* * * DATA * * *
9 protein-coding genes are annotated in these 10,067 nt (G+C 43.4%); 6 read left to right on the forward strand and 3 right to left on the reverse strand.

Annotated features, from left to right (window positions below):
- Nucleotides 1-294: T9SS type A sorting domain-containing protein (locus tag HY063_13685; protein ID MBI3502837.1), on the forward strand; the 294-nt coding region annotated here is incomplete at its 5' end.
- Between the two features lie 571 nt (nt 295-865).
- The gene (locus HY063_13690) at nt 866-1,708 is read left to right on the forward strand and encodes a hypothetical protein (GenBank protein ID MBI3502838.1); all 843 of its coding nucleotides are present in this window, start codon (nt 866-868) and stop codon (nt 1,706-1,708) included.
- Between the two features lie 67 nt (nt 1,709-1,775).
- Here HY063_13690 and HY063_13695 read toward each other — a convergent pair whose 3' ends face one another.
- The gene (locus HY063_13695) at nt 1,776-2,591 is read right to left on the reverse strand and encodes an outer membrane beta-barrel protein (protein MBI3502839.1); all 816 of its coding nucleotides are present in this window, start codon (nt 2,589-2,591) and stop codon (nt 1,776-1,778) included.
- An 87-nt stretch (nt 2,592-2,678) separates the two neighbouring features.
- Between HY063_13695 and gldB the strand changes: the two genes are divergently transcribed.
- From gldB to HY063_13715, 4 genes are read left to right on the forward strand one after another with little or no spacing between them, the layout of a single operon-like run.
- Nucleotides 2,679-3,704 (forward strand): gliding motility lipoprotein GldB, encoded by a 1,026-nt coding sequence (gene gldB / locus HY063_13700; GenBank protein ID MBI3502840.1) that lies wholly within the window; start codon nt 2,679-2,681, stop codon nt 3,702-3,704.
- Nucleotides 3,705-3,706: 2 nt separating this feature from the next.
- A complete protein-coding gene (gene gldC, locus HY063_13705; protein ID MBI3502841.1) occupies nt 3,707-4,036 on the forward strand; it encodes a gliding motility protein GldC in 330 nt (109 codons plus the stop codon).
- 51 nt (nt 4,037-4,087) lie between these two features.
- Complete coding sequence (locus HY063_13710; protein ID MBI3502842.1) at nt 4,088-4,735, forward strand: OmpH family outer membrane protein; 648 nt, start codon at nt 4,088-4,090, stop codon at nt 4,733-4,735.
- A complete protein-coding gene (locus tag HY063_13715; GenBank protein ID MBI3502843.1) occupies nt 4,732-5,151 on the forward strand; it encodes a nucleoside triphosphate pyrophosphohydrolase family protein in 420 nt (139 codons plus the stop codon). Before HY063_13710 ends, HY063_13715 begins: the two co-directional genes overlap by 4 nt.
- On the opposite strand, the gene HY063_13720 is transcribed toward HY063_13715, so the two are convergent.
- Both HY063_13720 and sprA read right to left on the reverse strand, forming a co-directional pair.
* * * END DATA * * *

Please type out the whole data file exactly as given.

9 protein-coding genes are annotated in these 10,067 nt (G+C 43.4%); 6 read left to right on the forward strand and 3 right to left on the reverse strand.

Annotated features, from left to right (window positions below):
- Nucleotides 1-294: T9SS type A sorting domain-containing protein (locus tag HY063_13685; protein ID MBI3502837.1), on the forward strand; the 294-nt coding region annotated here is incomplete at its 5' end.
- Between the two features lie 571 nt (nt 295-865).
- The gene (locus HY063_13690) at nt 866-1,708 is read left to right on the forward strand and encodes a hypothetical protein (GenBank protein ID MBI3502838.1); all 843 of its coding nucleotides are present in this window, start codon (nt 866-868) and stop codon (nt 1,706-1,708) included.
- Between the two features lie 67 nt (nt 1,709-1,775).
- Here HY063_13690 and HY063_13695 read toward each other — a convergent pair whose 3' ends face one another.
- The gene (locus HY063_13695) at nt 1,776-2,591 is read right to left on the reverse strand and encodes an outer membrane beta-barrel protein (protein MBI3502839.1); all 816 of its coding nucleotides are present in this window, start codon (nt 2,589-2,591) and stop codon (nt 1,776-1,778) included.
- An 87-nt stretch (nt 2,592-2,678) separates the two neighbouring features.
- Between HY063_13695 and gldB the strand changes: the two genes are divergently transcribed.
- From gldB to HY063_13715, 4 genes are read left to right on the forward strand one after another with little or no spacing between them, the layout of a single operon-like run.
- Nucleotides 2,679-3,704 (forward strand): gliding motility lipoprotein GldB, encoded by a 1,026-nt coding sequence (gene gldB / locus HY063_13700; GenBank protein ID MBI3502840.1) that lies wholly within the window; start codon nt 2,679-2,681, stop codon nt 3,702-3,704.
- Nucleotides 3,705-3,706: 2 nt separating this feature from the next.
- A complete protein-coding gene (gene gldC, locus HY063_13705; protein ID MBI3502841.1) occupies nt 3,707-4,036 on the forward strand; it encodes a gliding motility protein GldC in 330 nt (109 codons plus the stop codon).
- 51 nt (nt 4,037-4,087) lie between these two features.
- Complete coding sequence (locus HY063_13710; protein ID MBI3502842.1) at nt 4,088-4,735, forward strand: OmpH family outer membrane protein; 648 nt, start codon at nt 4,088-4,090, stop codon at nt 4,733-4,735.
- A complete protein-coding gene (locus tag HY063_13715; GenBank protein ID MBI3502843.1) occupies nt 4,732-5,151 on the forward strand; it encodes a nucleoside triphosphate pyrophosphohydrolase family protein in 420 nt (139 codons plus the stop codon). Before HY063_13710 ends, HY063_13715 begins: the two co-directional genes overlap by 4 nt.
- On the opposite strand, the gene HY063_13720 is transcribed toward HY063_13715, so the two are convergent.
- Both HY063_13720 and sprA read right to left on the reverse strand, forming a co-directional pair.